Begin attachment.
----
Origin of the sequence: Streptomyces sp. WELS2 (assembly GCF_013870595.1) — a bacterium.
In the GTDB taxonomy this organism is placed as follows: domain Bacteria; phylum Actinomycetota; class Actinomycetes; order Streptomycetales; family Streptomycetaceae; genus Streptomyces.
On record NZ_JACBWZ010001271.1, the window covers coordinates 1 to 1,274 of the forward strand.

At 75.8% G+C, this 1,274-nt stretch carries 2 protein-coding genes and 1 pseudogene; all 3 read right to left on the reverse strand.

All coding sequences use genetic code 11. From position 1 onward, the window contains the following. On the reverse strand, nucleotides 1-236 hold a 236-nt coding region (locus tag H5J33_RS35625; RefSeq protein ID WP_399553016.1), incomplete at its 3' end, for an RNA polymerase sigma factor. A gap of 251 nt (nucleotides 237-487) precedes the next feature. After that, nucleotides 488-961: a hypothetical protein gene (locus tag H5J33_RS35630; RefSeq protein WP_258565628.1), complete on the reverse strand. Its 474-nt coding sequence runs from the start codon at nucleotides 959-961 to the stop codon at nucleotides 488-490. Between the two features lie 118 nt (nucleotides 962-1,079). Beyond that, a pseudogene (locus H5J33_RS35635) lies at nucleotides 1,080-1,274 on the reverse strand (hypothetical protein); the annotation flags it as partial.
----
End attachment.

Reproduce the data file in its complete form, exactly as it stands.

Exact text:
Origin of the sequence: Streptomyces sp. WELS2 (assembly GCF_013870595.1) — a bacterium.
In the GTDB taxonomy this organism is placed as follows: domain Bacteria; phylum Actinomycetota; class Actinomycetes; order Streptomycetales; family Streptomycetaceae; genus Streptomyces.
On record NZ_JACBWZ010001271.1, the window covers coordinates 1 to 1,274 of the forward strand.

At 75.8% G+C, this 1,274-nt stretch carries 2 protein-coding genes and 1 pseudogene; all 3 read right to left on the reverse strand.

All coding sequences use genetic code 11. From position 1 onward, the window contains the following. On the reverse strand, nucleotides 1-236 hold a 236-nt coding region (locus tag H5J33_RS35625; RefSeq protein ID WP_399553016.1), incomplete at its 3' end, for an RNA polymerase sigma factor. A gap of 251 nt (nucleotides 237-487) precedes the next feature. After that, nucleotides 488-961: a hypothetical protein gene (locus tag H5J33_RS35630; RefSeq protein WP_258565628.1), complete on the reverse strand. Its 474-nt coding sequence runs from the start codon at nucleotides 959-961 to the stop codon at nucleotides 488-490. Between the two features lie 118 nt (nucleotides 962-1,079). Beyond that, a pseudogene (locus H5J33_RS35635) lies at nucleotides 1,080-1,274 on the reverse strand (hypothetical protein); the annotation flags it as partial.